A recent paper in Academic Medicine1 considered three frameworks for developing professionalism in medical education.
The oldest framework is virtue-based and focuses on the inner habits of the heart, the development of moral character and reasoning, plus humanistic qualities of caring and compassion: The good physician is a person of character.
The second framework is behaviour-based, which emphasises milestones, competencies, and measurement of observable behaviours: The good physician is a person who consistently demonstrates competence in performing patient-care tasks.
The third framework is identity formation, with a focus on identity development and socialisation into a community of practice: The good physician integrates into his or her identity a set of values and dispositions consonant (consistent?) with the physician community and aspires to a professional identity reflected in the very best physicians.
The authors say, ‘Although each professionalism framework is useful and valid, the field of medical education is currently engaged in several different discourses resulting in misunderstanding and differing recommendations for strategies to facilitate professionalism. By examining each discourse in detail, underlying commonalities and differences can be highlighted to assist educators in more effectively creating professionalism curricula, pedagogy, and assessment.’
PRIME is firmly committed to teaching and modelling professionalism as defined by the first (and oldest) framework above (whilst acknowledging that the others have some useful features).
The first framework is virtue-based professionalism with a focus on the moral character, reasoning and humanitarianism of the healthcare professional. Appropriate professional actions are the result of internalising the right values (what PRIME would call ‘God’s values’) and ethical principles until habits are created.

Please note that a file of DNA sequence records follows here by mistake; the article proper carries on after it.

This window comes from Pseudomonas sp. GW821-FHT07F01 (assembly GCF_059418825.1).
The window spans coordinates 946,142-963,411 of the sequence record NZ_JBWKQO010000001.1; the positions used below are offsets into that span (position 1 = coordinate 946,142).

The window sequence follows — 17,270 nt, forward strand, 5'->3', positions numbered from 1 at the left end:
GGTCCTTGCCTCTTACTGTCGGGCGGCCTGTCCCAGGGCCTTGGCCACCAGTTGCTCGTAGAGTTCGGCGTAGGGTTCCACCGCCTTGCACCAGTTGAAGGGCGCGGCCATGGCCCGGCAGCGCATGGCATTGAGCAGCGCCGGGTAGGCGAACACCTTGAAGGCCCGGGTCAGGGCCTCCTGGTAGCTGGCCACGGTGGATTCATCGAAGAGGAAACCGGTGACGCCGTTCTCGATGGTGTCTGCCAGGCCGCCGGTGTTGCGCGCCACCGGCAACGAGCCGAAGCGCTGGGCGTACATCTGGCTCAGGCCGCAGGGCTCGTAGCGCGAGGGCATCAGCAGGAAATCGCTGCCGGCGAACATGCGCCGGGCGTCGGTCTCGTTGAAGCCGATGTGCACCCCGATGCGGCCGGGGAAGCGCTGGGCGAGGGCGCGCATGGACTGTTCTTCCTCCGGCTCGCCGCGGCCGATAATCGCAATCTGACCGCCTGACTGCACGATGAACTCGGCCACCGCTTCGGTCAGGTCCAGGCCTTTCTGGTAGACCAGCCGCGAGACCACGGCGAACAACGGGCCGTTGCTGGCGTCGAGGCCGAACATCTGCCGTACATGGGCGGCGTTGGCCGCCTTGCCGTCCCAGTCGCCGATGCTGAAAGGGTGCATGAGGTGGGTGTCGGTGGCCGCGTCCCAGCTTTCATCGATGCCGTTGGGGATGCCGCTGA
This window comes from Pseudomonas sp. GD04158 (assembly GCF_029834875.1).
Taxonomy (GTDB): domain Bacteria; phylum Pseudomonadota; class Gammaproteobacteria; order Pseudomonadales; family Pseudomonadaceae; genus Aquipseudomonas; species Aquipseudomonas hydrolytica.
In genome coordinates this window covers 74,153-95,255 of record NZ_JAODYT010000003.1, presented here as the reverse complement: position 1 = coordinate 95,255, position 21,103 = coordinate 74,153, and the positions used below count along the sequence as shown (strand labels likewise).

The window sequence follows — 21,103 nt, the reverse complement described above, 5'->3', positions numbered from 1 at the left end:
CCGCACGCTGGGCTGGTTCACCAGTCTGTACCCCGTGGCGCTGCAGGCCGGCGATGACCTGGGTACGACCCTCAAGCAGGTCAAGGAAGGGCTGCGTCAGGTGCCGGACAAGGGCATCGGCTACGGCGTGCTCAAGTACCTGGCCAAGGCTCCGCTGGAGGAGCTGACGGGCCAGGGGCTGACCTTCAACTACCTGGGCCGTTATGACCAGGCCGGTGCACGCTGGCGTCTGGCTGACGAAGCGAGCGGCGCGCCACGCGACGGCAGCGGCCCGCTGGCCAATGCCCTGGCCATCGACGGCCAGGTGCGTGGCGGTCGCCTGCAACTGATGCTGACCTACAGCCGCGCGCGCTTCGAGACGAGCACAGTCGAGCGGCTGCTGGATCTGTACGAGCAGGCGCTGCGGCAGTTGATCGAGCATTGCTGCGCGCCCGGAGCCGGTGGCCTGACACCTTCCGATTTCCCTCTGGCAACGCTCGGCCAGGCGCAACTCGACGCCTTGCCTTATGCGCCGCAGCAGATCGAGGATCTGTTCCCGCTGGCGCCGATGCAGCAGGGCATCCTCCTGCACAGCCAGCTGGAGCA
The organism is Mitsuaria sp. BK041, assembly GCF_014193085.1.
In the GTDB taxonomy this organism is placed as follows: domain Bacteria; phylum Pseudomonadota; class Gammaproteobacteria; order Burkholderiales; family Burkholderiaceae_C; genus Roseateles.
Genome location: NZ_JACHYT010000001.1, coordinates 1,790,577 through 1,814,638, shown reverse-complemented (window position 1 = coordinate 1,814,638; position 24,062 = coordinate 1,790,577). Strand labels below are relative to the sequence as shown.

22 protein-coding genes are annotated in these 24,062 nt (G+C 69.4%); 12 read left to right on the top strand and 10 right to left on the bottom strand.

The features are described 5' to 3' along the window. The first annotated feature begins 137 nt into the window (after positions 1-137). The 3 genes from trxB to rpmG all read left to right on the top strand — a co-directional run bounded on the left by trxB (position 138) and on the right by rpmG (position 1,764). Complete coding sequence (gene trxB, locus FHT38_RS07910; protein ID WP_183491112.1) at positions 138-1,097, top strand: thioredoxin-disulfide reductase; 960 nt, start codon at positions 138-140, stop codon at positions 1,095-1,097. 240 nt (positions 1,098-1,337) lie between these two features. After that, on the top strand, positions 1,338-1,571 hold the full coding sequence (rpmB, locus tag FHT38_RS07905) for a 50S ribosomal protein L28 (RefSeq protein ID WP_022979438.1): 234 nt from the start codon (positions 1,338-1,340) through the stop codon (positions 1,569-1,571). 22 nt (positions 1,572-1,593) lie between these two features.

The strength of this approach is that it places internal values and motivation first and makes moral reasoning routine. It is taught by seeking to get students to internalise and gain commitment to a core set of values and actions that are guided by moral reasoning. In this way, habits of the heart such as caring and compassion become part of the health-care professional’s character and are not dependent on environment, role-models or the demonstration of observable behaviours to pass exams. PRIME’s vision is to see all health-care professionals taught and practising a virtue-based professionalism, so that health-care around the world is provided by people who truly care for their patients and consistently demonstrate compassion. This does not depend on a particular context or require expensive resources, since it arises from the heart of each doctor, nurse or paramedic themselves, and is effective in any situation.
Do you teach your students virtue based professionalism? PRIME has tutors and materials to help you.